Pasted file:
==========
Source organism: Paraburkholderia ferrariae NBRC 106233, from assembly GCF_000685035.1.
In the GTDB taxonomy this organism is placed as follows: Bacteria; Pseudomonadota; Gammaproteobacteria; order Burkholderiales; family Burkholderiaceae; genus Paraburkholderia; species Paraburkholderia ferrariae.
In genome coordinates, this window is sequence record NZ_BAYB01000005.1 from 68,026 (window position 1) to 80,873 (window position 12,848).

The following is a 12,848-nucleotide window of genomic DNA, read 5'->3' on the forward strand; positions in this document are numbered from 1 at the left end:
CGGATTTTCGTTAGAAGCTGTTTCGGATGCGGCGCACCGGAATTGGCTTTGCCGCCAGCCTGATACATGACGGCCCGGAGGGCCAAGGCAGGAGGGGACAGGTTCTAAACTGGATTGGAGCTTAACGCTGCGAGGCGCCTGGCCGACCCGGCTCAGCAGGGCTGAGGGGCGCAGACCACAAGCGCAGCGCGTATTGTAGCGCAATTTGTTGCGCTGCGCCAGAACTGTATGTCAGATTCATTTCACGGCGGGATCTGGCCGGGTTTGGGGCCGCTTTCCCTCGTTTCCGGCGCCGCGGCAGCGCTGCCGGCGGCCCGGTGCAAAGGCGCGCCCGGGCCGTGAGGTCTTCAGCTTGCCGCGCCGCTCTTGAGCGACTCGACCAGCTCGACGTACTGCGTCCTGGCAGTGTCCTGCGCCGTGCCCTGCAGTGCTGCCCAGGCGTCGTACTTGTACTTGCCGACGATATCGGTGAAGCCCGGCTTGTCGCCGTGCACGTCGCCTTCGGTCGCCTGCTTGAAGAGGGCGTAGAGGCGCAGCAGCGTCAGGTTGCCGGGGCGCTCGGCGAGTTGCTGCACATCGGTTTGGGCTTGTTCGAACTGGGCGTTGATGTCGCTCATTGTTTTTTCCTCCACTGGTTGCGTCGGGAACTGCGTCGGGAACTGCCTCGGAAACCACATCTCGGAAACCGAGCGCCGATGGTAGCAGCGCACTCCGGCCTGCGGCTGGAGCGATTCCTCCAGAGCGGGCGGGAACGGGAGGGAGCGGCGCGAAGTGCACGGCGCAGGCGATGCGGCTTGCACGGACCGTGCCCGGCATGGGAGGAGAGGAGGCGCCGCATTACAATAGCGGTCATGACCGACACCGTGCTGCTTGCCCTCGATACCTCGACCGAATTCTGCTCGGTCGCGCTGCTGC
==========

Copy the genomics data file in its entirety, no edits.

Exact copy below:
Source organism: Paraburkholderia ferrariae NBRC 106233, from assembly GCF_000685035.1.
In the GTDB taxonomy this organism is placed as follows: Bacteria; Pseudomonadota; Gammaproteobacteria; order Burkholderiales; family Burkholderiaceae; genus Paraburkholderia; species Paraburkholderia ferrariae.
In genome coordinates, this window is sequence record NZ_BAYB01000005.1 from 68,026 (window position 1) to 80,873 (window position 12,848).

The following is a 12,848-nucleotide window of genomic DNA, read 5'->3' on the forward strand; positions in this document are numbered from 1 at the left end:
CGGATTTTCGTTAGAAGCTGTTTCGGATGCGGCGCACCGGAATTGGCTTTGCCGCCAGCCTGATACATGACGGCCCGGAGGGCCAAGGCAGGAGGGGACAGGTTCTAAACTGGATTGGAGCTTAACGCTGCGAGGCGCCTGGCCGACCCGGCTCAGCAGGGCTGAGGGGCGCAGACCACAAGCGCAGCGCGTATTGTAGCGCAATTTGTTGCGCTGCGCCAGAACTGTATGTCAGATTCATTTCACGGCGGGATCTGGCCGGGTTTGGGGCCGCTTTCCCTCGTTTCCGGCGCCGCGGCAGCGCTGCCGGCGGCCCGGTGCAAAGGCGCGCCCGGGCCGTGAGGTCTTCAGCTTGCCGCGCCGCTCTTGAGCGACTCGACCAGCTCGACGTACTGCGTCCTGGCAGTGTCCTGCGCCGTGCCCTGCAGTGCTGCCCAGGCGTCGTACTTGTACTTGCCGACGATATCGGTGAAGCCCGGCTTGTCGCCGTGCACGTCGCCTTCGGTCGCCTGCTTGAAGAGGGCGTAGAGGCGCAGCAGCGTCAGGTTGCCGGGGCGCTCGGCGAGTTGCTGCACATCGGTTTGGGCTTGTTCGAACTGGGCGTTGATGTCGCTCATTGTTTTTTCCTCCACTGGTTGCGTCGGGAACTGCGTCGGGAACTGCCTCGGAAACCACATCTCGGAAACCGAGCGCCGATGGTAGCAGCGCACTCCGGCCTGCGGCTGGAGCGATTCCTCCAGAGCGGGCGGGAACGGGAGGGAGCGGCGCGAAGTGCACGGCGCAGGCGATGCGGCTTGCACGGACCGTGCCCGGCATGGGAGGAGAGGAGGCGCCGCATTACAATAGCGGTCATGACCGACACCGTGCTGCTTGCCCTCGATACCTCGACCGAATTCTGCTCGGTCGCGCTGCTGC